On his return from the foot injury that cost him nearly two months, Jake Lamb did not have a good June: .224/.278/.313, not great but not exactly awful, either. In the two weeks following his return, Lamb collected just 6 hits and 3 walks in 42 PA. Since then, though, Lamb has been on a slow burn that now has him on fire. The Rake Man is back.
The way a brilliant spring training catapulted Lamb into his brief .414/.514/.690 April, maybe we should have expected that Lamb would need some time on his return. For our purposes, Lamb’s June is just as real as his April. But that’s okay — because as things stand in early August, his .287/.345/.441 line makes him one of the lineup’s most important hitters. Add everything up together the right way, and you have an above average 113 wRC+ — about as far ahead of Yasmany Tomas (104 wRC+) as he is behind A.J. Pollock (123 wRC+). But like Pollock, Lamb has done it while providing premium defense at a skill position on the field — scale the numbers up based on playing time, and Lamb’s defense has been worth as much to the team as Pollock’s, and maybe a smidge more. Not quite Nick Ahmed territory, but that is rarefied air, right?
Overall, Lamb is playing like a 5 WAR player this season, which is well beyond “helpful player” and into “perennial All Star” territory. The D-backs have kept him away from lefties, so we can’t just act like he could produce at the same pace over 600 PA. That’s why I said 5, though — at 1.9 WAR over 206 PA, we’d be looking at more like 6 wins. Cripes.
How is he doing it? After all, his 24.8% strikeout rate isn’t exactly something to brag about.
Why, a .373 BABIP, of course.
It’s a tradeoff, really: you can have a high contact rate, you can swing hard, but you better do one, and you can’t really do neither. Lamb’s signature in the minors were these excellent BABIPs, .371 or higher at all three of his longest stops (including .389 at Double-A, where he played most of last season, as you will recall). You don’t get that lucky for three years in a row. And while it was unlikely he’d sustain that in the majors — so far this season, only five players have a BABIP over .370 — it’s still his signature.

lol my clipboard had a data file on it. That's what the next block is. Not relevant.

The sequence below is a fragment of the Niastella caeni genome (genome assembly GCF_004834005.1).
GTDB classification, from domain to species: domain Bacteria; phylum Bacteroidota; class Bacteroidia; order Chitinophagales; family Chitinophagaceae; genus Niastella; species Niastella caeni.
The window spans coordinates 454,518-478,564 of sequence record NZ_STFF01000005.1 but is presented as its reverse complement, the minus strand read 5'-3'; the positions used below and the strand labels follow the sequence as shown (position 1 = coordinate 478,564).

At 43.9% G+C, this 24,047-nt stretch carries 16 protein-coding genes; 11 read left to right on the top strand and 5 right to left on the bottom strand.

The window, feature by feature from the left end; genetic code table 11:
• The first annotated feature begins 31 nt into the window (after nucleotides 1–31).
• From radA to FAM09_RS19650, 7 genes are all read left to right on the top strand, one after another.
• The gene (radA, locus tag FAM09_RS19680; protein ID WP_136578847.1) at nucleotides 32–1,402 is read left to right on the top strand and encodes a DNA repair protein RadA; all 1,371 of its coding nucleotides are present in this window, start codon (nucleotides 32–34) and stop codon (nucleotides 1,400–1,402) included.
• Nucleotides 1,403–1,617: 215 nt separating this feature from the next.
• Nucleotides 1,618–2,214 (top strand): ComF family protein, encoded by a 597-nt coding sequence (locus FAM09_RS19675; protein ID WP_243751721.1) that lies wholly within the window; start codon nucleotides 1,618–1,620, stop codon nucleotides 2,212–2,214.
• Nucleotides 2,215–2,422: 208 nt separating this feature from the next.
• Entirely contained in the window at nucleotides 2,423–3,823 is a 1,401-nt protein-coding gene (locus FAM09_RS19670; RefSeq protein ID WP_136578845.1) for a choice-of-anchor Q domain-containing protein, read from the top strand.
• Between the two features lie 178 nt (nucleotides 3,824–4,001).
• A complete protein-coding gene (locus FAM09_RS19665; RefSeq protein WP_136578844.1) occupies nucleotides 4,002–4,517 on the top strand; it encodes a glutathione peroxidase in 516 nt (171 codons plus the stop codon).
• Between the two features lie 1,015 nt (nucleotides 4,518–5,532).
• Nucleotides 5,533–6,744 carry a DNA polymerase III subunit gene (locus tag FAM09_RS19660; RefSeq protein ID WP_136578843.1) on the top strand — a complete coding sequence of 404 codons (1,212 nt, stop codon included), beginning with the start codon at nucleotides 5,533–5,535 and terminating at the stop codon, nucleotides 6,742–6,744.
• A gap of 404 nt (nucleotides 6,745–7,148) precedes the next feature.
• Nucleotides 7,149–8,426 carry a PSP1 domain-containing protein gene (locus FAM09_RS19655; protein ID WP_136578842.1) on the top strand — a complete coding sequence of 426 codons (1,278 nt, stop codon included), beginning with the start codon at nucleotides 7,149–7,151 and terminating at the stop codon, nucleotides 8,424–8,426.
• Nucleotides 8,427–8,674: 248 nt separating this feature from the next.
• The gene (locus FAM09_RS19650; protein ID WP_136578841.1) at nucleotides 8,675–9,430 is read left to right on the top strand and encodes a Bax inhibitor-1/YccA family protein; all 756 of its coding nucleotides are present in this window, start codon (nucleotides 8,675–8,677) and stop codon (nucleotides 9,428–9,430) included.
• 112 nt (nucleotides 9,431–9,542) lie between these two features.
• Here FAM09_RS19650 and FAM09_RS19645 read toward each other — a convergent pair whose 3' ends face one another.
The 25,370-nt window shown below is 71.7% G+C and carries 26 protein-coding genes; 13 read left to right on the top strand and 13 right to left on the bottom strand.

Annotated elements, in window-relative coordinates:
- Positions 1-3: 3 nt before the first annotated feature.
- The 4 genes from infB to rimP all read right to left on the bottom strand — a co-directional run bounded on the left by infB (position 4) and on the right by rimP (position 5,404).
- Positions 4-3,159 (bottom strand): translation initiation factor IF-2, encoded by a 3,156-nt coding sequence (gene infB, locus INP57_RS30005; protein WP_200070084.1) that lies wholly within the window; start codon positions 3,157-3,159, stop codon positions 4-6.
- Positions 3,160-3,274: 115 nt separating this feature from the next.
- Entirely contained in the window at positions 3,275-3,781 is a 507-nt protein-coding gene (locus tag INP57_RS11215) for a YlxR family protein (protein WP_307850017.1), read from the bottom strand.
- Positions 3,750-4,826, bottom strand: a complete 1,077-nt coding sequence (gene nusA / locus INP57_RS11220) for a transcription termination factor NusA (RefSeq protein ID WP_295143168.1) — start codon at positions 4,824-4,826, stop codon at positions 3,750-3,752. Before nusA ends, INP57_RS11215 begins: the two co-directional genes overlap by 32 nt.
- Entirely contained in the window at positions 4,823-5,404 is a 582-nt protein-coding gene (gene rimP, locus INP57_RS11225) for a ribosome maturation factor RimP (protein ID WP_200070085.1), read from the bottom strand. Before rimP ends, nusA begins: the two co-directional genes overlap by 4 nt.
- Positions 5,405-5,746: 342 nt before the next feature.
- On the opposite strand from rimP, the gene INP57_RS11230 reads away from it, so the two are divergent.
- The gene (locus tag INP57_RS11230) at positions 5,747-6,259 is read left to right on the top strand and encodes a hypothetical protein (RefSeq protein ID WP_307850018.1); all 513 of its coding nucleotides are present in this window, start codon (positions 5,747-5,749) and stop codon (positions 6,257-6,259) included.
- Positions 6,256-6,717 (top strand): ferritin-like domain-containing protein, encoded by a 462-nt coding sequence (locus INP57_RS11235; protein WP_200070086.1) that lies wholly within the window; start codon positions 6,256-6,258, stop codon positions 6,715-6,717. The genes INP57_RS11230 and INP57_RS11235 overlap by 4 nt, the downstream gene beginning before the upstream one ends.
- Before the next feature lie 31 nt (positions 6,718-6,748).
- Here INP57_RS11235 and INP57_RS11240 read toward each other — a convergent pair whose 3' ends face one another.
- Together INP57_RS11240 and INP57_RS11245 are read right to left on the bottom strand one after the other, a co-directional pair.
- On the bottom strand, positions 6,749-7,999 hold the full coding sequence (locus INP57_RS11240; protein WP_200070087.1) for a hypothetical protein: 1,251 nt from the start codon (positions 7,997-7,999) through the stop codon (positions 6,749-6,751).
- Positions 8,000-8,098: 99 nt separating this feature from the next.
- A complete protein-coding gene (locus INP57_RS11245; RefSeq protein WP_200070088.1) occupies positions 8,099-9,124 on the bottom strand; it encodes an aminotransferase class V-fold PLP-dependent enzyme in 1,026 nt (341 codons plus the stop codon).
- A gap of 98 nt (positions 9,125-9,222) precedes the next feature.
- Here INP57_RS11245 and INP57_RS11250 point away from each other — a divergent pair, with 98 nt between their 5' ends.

We have something more to look at this season: batted ball velocity data, courtesy of MLBAM and Baseball Savant. Suspecting that the D-backs’ home park does unusual things, let’s restrict ourselves to D-backs batted balls, put them in different buckets by velocity, and then see whether Lamb’s BABIP is supported by stinging the ball. With batted balls segregated into 105+ mph, 64 mph and under, and in five mph increments in between:
As expected, batting average on all batted balls looks much, much better at the high end of exit velocity; in each of the D-backs’ top two buckets, they’ve had a batting average of exactly .765, which is something of a coincidence. That batting average, though, is strikingly similar to the one we generally use for all line drives. It’s unlikely that batting average could ever go much higher than that, even if a hitter could somehow start smashing the ball at 130+ mph — there’s some tax for there being some fielders standing around, and no matter how fast you are, if you hit it right at someone, chances are pretty good it’ll turn into an out.
Notice that I said batting average on all batted balls. BABIP is fun, but we’re trying to figure out how legit Lamb’s success is. BABIP is/has been a tool to filter out luck caused by the placement of a ball on the field, of difference in ability level of hitters, etc. We can do better, now, I think, with batted ball velocity data. So we’re not using BABIP the same way, and there’s no need to cancel home runs from our analysis just because fielders aren’t involved. Home runs are in here.